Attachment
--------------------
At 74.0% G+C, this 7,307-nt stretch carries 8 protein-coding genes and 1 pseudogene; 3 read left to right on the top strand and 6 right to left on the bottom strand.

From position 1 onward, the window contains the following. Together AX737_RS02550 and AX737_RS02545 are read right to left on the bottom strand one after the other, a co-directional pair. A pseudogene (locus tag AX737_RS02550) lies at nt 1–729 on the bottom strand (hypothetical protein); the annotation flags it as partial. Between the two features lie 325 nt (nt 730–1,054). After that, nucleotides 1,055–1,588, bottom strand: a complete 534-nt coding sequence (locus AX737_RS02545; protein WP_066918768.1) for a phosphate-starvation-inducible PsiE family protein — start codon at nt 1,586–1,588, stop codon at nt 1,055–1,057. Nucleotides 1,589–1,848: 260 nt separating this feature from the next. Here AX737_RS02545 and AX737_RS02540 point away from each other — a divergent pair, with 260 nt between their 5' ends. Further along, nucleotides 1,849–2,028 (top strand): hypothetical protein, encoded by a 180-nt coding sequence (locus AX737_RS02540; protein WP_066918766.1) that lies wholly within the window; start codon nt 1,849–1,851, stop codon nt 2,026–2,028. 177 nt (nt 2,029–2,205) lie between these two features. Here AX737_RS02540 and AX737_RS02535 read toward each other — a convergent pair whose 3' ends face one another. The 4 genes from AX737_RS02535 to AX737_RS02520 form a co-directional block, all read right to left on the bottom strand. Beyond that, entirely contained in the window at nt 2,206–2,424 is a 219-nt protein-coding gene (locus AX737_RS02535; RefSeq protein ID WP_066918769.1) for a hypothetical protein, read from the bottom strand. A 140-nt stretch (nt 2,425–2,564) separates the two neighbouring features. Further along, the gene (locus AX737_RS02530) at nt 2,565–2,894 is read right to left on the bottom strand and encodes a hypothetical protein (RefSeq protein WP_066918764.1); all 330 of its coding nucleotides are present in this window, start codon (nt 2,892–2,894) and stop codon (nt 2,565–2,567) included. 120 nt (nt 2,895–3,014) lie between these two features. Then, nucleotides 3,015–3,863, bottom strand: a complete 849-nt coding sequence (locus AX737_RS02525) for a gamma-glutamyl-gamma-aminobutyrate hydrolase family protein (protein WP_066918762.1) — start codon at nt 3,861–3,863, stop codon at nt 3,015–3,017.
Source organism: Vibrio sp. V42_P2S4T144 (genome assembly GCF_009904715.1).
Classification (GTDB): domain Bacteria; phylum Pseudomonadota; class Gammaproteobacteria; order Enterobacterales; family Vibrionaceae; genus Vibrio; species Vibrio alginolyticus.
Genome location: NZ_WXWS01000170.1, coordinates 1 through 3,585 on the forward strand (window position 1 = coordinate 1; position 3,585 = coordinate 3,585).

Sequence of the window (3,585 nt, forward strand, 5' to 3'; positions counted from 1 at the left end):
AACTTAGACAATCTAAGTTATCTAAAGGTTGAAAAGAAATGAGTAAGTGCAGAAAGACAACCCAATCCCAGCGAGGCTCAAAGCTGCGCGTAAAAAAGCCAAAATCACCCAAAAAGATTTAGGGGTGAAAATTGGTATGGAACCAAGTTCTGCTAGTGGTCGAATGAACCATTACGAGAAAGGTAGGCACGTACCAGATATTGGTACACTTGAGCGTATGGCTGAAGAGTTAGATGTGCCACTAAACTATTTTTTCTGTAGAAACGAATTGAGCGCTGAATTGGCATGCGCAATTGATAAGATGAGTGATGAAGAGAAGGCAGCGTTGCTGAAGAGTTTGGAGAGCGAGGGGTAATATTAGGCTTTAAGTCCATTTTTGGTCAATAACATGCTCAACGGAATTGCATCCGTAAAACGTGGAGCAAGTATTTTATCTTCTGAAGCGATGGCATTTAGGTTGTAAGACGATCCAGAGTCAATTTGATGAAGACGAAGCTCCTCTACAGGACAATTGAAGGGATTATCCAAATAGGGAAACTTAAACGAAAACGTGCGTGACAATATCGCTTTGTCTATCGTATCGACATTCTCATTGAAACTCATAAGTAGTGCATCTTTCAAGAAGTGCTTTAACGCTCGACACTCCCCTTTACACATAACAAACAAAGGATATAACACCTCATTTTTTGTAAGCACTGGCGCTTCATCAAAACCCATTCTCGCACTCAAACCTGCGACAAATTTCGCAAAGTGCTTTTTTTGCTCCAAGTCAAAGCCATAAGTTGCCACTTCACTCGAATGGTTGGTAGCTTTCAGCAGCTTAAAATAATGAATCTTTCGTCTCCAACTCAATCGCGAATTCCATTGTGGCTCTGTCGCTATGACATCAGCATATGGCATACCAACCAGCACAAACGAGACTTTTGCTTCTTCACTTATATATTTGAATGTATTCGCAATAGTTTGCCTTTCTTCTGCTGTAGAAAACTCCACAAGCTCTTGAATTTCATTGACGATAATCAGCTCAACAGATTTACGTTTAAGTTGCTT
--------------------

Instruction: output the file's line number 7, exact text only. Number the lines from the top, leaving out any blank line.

AACTTAGACAATCTAAGTTATCTAAAGGTTGAAAAGAAATGAGTAAGTGCAGAAAGACAACCCAATCCCAGCGAGGCTCAAAGCTGCGCGTAAAAAAGCCAAAATCACCCAAAAAGATTTAGGGGTGAAAATTGGTATGGAACCAAGTTCTGCTAGTGGTCGAATGAACCATTACGAGAAAGGTAGGCACGTACCAGATATTGGTACACTTGAGCGTATGGCTGAAGAGTTAGATGTGCCACTAAACTATTTTTTCTGTAGAAACGAATTGAGCGCTGAATTGGCATGCGCAATTGATAAGATGAGTGATGAAGAGAAGGCAGCGTTGCTGAAGAGTTTGGAGAGCGAGGGGTAATATTAGGCTTTAAGTCCATTTTTGGTCAATAACATGCTCAACGGAATTGCATCCGTAAAACGTGGAGCAAGTATTTTATCTTCTGAAGCGATGGCATTTAGGTTGTAAGACGATCCAGAGTCAATTTGATGAAGACGAAGCTCCTCTACAGGACAATTGAAGGGATTATCCAAATAGGGAAACTTAAACGAAAACGTGCGTGACAATATCGCTTTGTCTATCGTATCGACATTCTCATTGAAACTCATAAGTAGTGCATCTTTCAAGAAGTGCTTTAACGCTCGACACTCCCCTTTACACATAACAAACAAAGGATATAACACCTCATTTTTTGTAAGCACTGGCGCTTCATCAAAACCCATTCTCGCACTCAAACCTGCGACAAATTTCGCAAAGTGCTTTTTTTGCTCCAAGTCAAAGCCATAAGTTGCCACTTCACTCGAATGGTTGGTAGCTTTCAGCAGCTTAAAATAATGAATCTTTCGTCTCCAACTCAATCGCGAATTCCATTGTGGCTCTGTCGCTATGACATCAGCATATGGCATACCAACCAGCACAAACGAGACTTTTGCTTCTTCACTTATATATTTGAATGTATTCGCAATAGTTTGCCTTTCTTCTGCTGTAGAAAACTCCACAAGCTCTTGAATTTCATTGACGATAATCAGCTCAACAGATTTACGTTTAAGTTGCTT